The National Coalition for Men, a nonprofit organization that advocates for men’s rights, filed a Title IX complaint alleging that Georgetown University discriminates against men in its hiring practices and by supporting organizations that provide outreach to women.
“Georgetown University is in violation of Title IX because it offers resources, funding, fellowships, and scholarships that are available to women only, even though men are a minority both nationwide [42 percent] and at Georgetown University [44 percent],” according to the summary of the complaint.
According to the U.S. Department of Education, nationwide in 2018, 43.56 percent of undergraduates in both two- and four-year institutions are male.
The complaint, filed to the Department of Education’s Office for Civil Rights on Oct. 3, lists 18 university-affiliated institutions through which, it claims, Georgetown violates Title IX or that, according to the complaint, violate Title IX themselves.
Georgetown has not yet been formally notified of the complaint by the Office of Civil Rights. If the OCR deems the case a violation of Title IX, the university will be notified, according to Campus Safety Magazine.
Title IX protects individuals from discrimination based on sex in education programs that receive federal funding, according to the Department of Education website.
The complaint calls for the dissolution of all female-only or female-biased groups, the conversion of female-focused programs into gender-neutral programs and the creation of equivalent male-focused programs to any remaining female-focused programs.
The university does not discriminate based upon sex, a university spokesperson said.
“Georgetown University is committed to an inclusive learning environment free from discrimination,” the university said in a statement. “Georgetown programs do not discriminate on the basis of sex and organizations on campus focused on gender equity are open to all genders.”
The complaint lists 18 organizations as alleged violators of Title IX, including the Cawley Career Education Center, the women and gender studies department, the Georgetown Women’s Center, the Georgetown Women’s Alliance, the Georgetown Women’s Foreign Policy Group and Women Who Code, among others.
The document accuses the university of hiring practices explicitly biased in favor of women and endorsement of outreach organizations such as Asian Women in Business, American Business Women’s Association, the Society of Women Engineers and Women in Technology.
“Georgetown University violates Title IX by expressing an unlawful preference for women in its employment/hiring practices: ‘it is the goal of Georgetown University and its departments to advertise, recruit vigorously, and employ qualified candidates, particularly minority persons, women, veterans, and persons with disabilities,’” the complaint reads. “This bias is systemic, since all applications go through the affirmative action process.”
Even though the intent of these institutions may not be to discriminate, their designation as women’s groups is enough to warrant a Title IX response, according to the document.
“The fact that these scholarships and programs are endorsed as ‘Women’s’ is sufficient, in and of itself, to infer disparate treatment,” the document reads. “Such endorsement has a clearly dissuasive/discriminatory effect on males.”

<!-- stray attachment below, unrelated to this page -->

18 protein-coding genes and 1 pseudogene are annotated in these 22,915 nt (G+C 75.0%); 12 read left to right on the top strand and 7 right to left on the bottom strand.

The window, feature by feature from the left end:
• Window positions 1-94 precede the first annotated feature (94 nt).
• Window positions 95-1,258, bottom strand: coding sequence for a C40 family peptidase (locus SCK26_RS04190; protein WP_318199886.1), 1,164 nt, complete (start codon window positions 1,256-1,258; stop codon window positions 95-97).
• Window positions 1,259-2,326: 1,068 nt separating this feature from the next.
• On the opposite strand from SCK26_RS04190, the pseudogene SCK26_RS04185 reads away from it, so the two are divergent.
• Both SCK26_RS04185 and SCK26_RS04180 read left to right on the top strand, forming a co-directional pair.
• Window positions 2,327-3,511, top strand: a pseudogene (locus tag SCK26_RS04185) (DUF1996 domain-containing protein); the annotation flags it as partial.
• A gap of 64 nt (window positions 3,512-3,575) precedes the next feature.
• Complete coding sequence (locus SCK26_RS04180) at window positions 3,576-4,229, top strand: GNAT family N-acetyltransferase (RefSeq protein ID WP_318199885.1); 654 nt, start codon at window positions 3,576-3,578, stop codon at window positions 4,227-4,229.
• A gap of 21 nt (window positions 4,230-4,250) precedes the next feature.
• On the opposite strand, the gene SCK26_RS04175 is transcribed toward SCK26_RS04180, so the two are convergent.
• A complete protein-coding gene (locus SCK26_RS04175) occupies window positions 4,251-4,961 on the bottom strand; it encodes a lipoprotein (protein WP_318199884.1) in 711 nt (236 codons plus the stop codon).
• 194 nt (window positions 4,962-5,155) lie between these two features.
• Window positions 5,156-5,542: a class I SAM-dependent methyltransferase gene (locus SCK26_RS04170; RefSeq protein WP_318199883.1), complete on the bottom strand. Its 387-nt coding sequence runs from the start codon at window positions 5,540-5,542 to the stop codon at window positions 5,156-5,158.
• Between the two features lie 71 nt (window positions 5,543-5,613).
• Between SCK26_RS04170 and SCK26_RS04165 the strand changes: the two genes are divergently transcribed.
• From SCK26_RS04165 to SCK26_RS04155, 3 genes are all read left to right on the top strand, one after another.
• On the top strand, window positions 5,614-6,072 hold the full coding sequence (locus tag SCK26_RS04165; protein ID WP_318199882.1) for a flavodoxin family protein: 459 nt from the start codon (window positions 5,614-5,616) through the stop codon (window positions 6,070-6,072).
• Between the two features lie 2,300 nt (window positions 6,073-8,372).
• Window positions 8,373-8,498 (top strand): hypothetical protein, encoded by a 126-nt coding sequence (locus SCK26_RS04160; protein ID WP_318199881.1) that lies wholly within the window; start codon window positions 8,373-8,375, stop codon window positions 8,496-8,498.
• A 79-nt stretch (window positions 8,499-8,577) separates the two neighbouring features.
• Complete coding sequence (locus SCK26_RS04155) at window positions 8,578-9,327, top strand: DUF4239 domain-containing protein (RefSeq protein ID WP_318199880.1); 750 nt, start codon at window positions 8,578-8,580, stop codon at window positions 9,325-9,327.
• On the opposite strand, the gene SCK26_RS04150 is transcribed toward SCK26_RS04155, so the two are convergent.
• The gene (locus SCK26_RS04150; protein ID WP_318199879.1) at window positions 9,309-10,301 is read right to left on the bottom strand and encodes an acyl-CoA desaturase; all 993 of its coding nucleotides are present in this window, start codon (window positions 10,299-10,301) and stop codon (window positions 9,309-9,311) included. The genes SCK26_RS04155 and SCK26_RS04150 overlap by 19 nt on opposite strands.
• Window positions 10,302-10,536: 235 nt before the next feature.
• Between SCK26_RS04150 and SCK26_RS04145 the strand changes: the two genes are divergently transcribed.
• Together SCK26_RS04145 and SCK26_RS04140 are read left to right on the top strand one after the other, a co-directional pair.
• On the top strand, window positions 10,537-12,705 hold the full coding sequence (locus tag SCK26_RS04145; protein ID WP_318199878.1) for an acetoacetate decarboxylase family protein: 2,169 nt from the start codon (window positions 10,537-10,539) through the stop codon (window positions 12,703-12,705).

Title IX complaints can advance to federal investigations if the Office for Civil Rights finds them to be credible violations of law, according to the Department of Education. If the recipient of a Title IX complaint is determined by the investigation to have violated the law, it must either make the changes demanded by the Office of Civil Rights, risk loss of federal funding or face a referral to the Department of Justice, according to the Department of Education website.
Once a complaint is submitted to the Office for Civil Rights, government officials evaluate if they will further investigate. If the complaint passes for an investigation, the OCR will notify parties involved with a letter, according to the Campus Safety Magazine. If the OCR determines that a Title IX violation occurred, it will seek negotiations and attempt to sign a written resolution agreement with the school and the group filing the complaint.
The complaint also condemns Christine Fair, the School of Foreign Service professor who tweeted violent imagery about male senators during the hearings this month for then-Supreme Court nominee Brett Kavanaugh. Fair was placed on research leave after the tweets were condemned by faculty, students and alumni.
Fair should be terminated as a result of her “terroristic threats,” according to the complaint.
“[Fair] is an active and ongoing security threat to her male students, she cannot be expected to teach her male students in a fair manner, and her presence creates a hostile environment against young male students on campus,” the coalition wrote.
In recent months, NCFM filed similar complaints against several universities nationwide, including the University of Pennsylvania, Northeastern University and Yale University, and has filed Title IX complaints against other universities in the past. The complaints at the University of Pennsylvania and Northeastern are not currently pending investigation as of Sept. 28, according to the Office of Civil Rights and the investigation at Yale University began in April and is ongoing, according to the Yale Daily News.
This story was updated Oct. 31, 2018 at 3:34 p.m. with a new photo and to correct a previous statement that said that the National Coalition For Men includes a Washington, D.C. chapter. The organization does not have a D.C. chapter.